ISSN No: 1608-6627
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Articles for Volume Year 2017 Vol 29-1

Forecasting NEPSE Index: An ARIMA and GARCH Approach
[Hom Nath Gaire]

In this study, an attempt has been made to demonstrate the usefulness of univariate time series analysis as both an analytical and forecasting tool for Nepali stock Market. The data set covers the daily closing value of NEPSE index for two and half years starting from the middle of 2012 to end 2015. The forecasting analysis indicates the usefulness of the developed model in explaining the variations, trend and fluctuations in the values of the price index of Nepali stock exchange. Explanation of the fit of the model is described using the Correlogram, Unit Root tests and ARCH tests, which finally confirm that the ARIMA and EGARCH are good in forecasting and predicting daily stock index of Nepal. Furthermore, it is inferred that the daily stock price index contains an autoregressive, seasonal and moving average components; hence, one can predict stock returns through the identified models.

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Relationship between Financial Literacy and Behavior of Small Borrowers
[Ramesh Prasad Chaulagain]

Financial literacy is an emerging and common concept both of education and finance. In general, the concept is important for every ones who has to manage the money; the concept plays vital role for low income people and small borrowers in particular. The small borrowers are those who borrow a limited amount of money from the licensed financial institutions. The borrowers are small on the basis of their credit limits determined by Nepal Rastra Bank. In this study, financial literacy, as one of the significant factors to determine the financial behavior of small borrowers, was measured to establish the relationship to each other. In this paper, the level of financial literacy of small borrowers was compared with their financial attitude and behavior, for which data were collected from survey of small borrowers of two cooperatives licensed by Nepal Rastra Bank. Chi-square test was applied to test the hypothesis that showed the relationship between these selected variables. The analysis showed that the relationship of financial literacy of small borrowers was significant with their financial attitude and behavior. Hence, we argue that that there is a need of a systematic enhancement of financial literacy of the small borrowers to change their attitude and thereby the financial behavior.

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Elasticity and Buoyancy of Taxation in Nepal: A Revisit of the Empirical Evidence
[Research Department]

In this paper, we use auto-regressive distributed lag (ARDL) approach to co-integration developed by Pesaran et al. (1999) to estimate the elasticity and buoyancy coefficients of various revenue heads. We find that long-run buoyancy coefficients are greater than unity for all revenue heads except for custom duty whereas elasticity coefficients except for VAT are smaller than unity. Short-run buoyancy and elasticity coefficients for all revenue heads are found smaller than unity. We find OLS estimates of these coefficients to be spurious for the sample 1975-2016. These coefficients will be biased if data generating process (DGP) excludes tax exemption. All components of revenue besides income tax and VAT are found to be neutral to inflation. Empirical evidence suggests that custom reform should get top priority in the reform of revenue administration.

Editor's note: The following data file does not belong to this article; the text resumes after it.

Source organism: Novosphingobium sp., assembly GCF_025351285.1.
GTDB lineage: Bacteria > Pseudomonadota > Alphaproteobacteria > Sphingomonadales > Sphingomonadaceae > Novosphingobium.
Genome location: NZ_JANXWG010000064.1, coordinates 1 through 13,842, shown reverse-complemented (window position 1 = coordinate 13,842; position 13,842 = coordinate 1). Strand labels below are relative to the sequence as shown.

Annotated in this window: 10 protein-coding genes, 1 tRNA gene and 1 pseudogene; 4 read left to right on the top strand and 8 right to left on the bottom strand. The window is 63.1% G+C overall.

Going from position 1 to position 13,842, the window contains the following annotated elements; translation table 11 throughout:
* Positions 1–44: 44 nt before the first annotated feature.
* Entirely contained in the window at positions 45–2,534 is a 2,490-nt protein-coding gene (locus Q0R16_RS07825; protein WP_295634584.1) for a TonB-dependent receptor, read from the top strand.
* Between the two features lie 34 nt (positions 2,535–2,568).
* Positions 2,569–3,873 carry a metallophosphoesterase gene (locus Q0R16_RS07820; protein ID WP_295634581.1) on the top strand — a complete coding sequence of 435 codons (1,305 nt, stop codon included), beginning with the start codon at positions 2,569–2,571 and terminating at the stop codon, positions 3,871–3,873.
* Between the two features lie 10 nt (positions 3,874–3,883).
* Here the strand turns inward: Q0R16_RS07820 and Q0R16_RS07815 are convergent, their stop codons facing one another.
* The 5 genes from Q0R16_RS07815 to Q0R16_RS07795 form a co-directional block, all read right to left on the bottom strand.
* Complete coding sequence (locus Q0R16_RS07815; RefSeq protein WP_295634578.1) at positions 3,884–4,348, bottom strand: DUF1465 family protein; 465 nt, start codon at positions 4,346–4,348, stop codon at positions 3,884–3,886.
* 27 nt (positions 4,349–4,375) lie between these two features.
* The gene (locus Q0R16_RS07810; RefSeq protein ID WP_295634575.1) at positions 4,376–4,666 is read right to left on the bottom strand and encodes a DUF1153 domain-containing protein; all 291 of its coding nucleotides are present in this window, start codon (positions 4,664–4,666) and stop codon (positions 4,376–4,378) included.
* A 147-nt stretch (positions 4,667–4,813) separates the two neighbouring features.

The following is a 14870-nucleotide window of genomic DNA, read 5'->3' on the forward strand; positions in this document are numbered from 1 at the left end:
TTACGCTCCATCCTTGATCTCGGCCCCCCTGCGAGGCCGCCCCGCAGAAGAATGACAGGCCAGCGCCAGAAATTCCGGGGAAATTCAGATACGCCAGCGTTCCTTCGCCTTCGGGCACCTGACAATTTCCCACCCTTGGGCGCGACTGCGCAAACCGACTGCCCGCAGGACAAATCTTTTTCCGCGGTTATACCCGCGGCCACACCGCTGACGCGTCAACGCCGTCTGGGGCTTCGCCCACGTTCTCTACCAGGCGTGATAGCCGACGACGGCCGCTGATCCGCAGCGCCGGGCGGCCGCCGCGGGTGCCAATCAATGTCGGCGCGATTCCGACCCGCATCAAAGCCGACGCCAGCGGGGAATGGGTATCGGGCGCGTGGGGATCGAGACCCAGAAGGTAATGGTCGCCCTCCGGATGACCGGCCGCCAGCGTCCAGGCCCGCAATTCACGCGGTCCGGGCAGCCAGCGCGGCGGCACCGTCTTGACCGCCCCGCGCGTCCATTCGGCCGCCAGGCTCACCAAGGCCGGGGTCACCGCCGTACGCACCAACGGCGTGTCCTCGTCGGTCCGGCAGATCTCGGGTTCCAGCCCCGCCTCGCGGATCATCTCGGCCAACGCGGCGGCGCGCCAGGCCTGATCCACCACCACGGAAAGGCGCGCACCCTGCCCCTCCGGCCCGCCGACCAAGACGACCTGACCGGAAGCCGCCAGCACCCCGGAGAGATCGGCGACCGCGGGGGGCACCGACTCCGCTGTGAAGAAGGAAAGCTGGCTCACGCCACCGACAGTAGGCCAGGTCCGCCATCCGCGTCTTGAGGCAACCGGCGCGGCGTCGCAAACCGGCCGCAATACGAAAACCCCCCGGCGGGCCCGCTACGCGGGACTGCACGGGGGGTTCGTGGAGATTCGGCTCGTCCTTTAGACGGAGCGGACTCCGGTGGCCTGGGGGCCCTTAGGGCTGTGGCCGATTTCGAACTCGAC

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Optimal Inflation Rate for Nepal
[Research Department]

This paper estimates the optimal inflation rate in Nepal based on the data of the period 1978–2016. The novelty of the analysis is that it probes possible non-linearity of the hypothesized impact of inflation on economic growth using alternative specifications. The results suggest that there exists a threshold effect of inflation. The Ordinary Least Squares method estimates the turning point of inflation to be 6.25 percent while that of the Hansen (2000) method shows the threshold level to be 6.40 percent. The maximum impact on growth associated with the turning point, and at the mean levels of other explanatory variables is quite high at 4.59 percent. The results suggest that Nepal should adopt an inflation target range around the computed optimal inflation rate to lower the inflation expectation and enhance economic growth.

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